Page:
also seemed irrelevant,  5.6.14 had a hit:
Commit f18d3beac6bc2e1bddfba202f5327200acbda54c by Chris Wilson.
This is a fix (possibly gone awry) for the following issue and 2 others:
https://gitlab.freedesktop.org/drm/intel/-/issues/1746 OP Arnout Engelen 
("1 month ago", about 2020-05-(early))  "i915_gem_evict_something 
stalls".  He has kernel 5.7.0-rc1 and gets what sounds a lot like my 
problem including no useful log output.  He and Chris Wilson worked out
what kconfig items to turn on (rebuild kernel), and he got 400Mb of
log files which he gzipped and posted :-)  He cross references two 
seemingly relevant bugs from kernel 5.5.2 and 5.3.8.  I never saw the
actual changelog for 5.7.0-rc1.

Having got a hit for i915, and since I was becoming impatient reading
all the non-hits, I decided to limit the search to i915 only.  The
next one was filed under "5.7".
Commit e7cea7905815ac938e6e90b0cb6b91bcd22f6a15
Linus pulls a bunch of DRM fixes including i915 including something
from Chris Wilson closely related to the one above under 5.6.14.

I'm a little confused by the timing and version interlocking, but I'm
calling it like this: Arnout Engelen is running NixOS with a
self-compiled kernel, which was 5.7.0-rc1.  Chris Wilson came up with a
fix which landed in 5.6.14 and bit me.  I'm guessing that something was
wrong with the fix, and Chris Wilson improved it (I never saw the 
changelog stanza for this).  Linus eventually got it in time for 5.7.0

I hope I haven't fixated on a plausible but irrelevant issue, and the
real problem is in some of the changes that I skipped over.  

About the stack traceback: if I read the changelog right, in rare cases
it's possible for the i915 driver to get into an infinite loop looking
for tasks to evict from an assignment table.  That would explain sudden
catatonia.  But there's no "oops" and nothing is written to syslog or
Comment 3 Takashi Iwai 2020-06-08 13:26:43 UTC
OK, then let's wait until 5.7 kernel gets merged to TW snapshot.
Comment 4 James Carter 2020-06-24 00:07:07 UTC
I installed kernel-default-5.7.1-1.2.x86_64 (except aarch64 on one 
machine).  The three machines that froze up on
kernel-default-5.6.14-1.1.x86_64, also froze up on 5.7.1.  I kept the
other six on 5.7.1 for about 48 hours witn no freezeups.  Again there
is no trace of the problem in the logs, when it happens.  

I have two machines (Intel NUC6CAYH, Celeron J3455, Intel HD Graphics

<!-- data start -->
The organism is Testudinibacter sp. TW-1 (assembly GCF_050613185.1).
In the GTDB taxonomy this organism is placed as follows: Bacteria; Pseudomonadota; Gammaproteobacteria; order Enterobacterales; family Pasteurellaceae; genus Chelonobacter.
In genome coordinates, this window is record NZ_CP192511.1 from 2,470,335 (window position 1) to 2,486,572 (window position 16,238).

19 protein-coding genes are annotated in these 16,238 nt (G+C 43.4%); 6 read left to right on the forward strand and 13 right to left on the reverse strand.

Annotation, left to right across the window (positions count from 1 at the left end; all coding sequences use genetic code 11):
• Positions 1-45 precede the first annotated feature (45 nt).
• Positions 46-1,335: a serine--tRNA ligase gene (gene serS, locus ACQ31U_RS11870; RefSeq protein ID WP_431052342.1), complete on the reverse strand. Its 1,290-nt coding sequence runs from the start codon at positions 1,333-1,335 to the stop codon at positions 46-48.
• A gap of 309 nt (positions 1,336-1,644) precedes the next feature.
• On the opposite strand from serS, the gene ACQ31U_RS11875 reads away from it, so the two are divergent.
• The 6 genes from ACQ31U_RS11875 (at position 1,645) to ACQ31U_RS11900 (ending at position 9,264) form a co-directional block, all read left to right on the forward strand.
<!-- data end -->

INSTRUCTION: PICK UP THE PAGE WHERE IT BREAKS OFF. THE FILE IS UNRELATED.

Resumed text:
500, 2x4Gb RAM, Realtek RTL8111/8168/8411 NIC) with identical hardware,
for a quick replacement if the more critical one fails: this is the main
router, music library, directory server, etc.  The other is a leaf node
that does audio performance.  The router is always the first to freeze
up, whereas the leaf node has never frozen yet, despite substantial net
traffic for the music.  I suspect that hardware is irrelevant, but it's
way too soon to blow off this possibility.  I suspect that the roles
exercise a vulnerable data path on the router, but there is no evidence
of this either.

However, when I put 5.7.1 on my "non-failing" hosts I got a rash of
connection failures.  This is like chasing ghosts: here's the issue that
I worked on first, since it was the most mission-critical.  I don't
seriously expect anyone to figure it out, but I'm getting it on record
in case it provides a clue.  My publicly exposed webserver is on a VM
(running 5.7.1 on the Celeron).  IPv4+6 connections from the wild side
come into the main router (running 5.6.12) and get DNAT to the
webserver.  HTTP and HTTPS on IPv4 work.  IPv6 from the wild side used
to work, not now, but with the "comorbid" network issues IPv6 is too
complicated to give any clues.  A tester on the webserver VM attempts
https://www.jfcarter.net/ and it times out, both IPv4 and IPv6.  I did
lots of troubleshooting including tcpdumps and reboots (into 5.7.1). The
client would initiate a TLS connection with SNI, the server would send
its cert which the client would accept as valid, but the server then
just sat there, not sending a TLS session ticket.  Finally I tried a
scorched earth solution: rebooted all the leaf nodes and VMs into
5.6.12.  The net issues miraculously vanished (not seen for 2 days), and
specifically, web service was back to normal.

It looks like kernel 5.7.2 is now out.  I'm going to install it on one
vulnerable machine and see if it freezes.  But in the meantime I'm going
to learn to use git and I'll try to use the bisect feature to find the
commit that messed it up.  I wish there were a symptom that would appear
immediately and left the machine alive enough that you could log in
remotely and boot back to 5.6.12.  But the world isn't arranged for our

If I ever accidentally uninstall 5.6.12 I'll have a real problem.
Several times I've wanted to revert a bad update, but my only recourse
was either to wait for SuSE to release a fixed version or to fix it
myself, e.g. https://bugzilla.opensuse.org/show_bug.cgi?id=1172256 .
The present issue (bug 1172541) finally got me moving to set up an
archive of all RPMs installed on any of my machines, keeping no longer
installed versions for a month or two, in case of reversion.  Did I
reimplement the wheel, that is, does SuSE have such an archive server?
If not, maybe you should.
Comment 5 Takashi Iwai 2020-06-25 13:36:01 UTC
FYI, Tumbleweed has some archives of the former snapshot releases, available at
But it doesn't keep forever but rather for only a short period.  You'd need to zypper addlock to keep some certain package locally.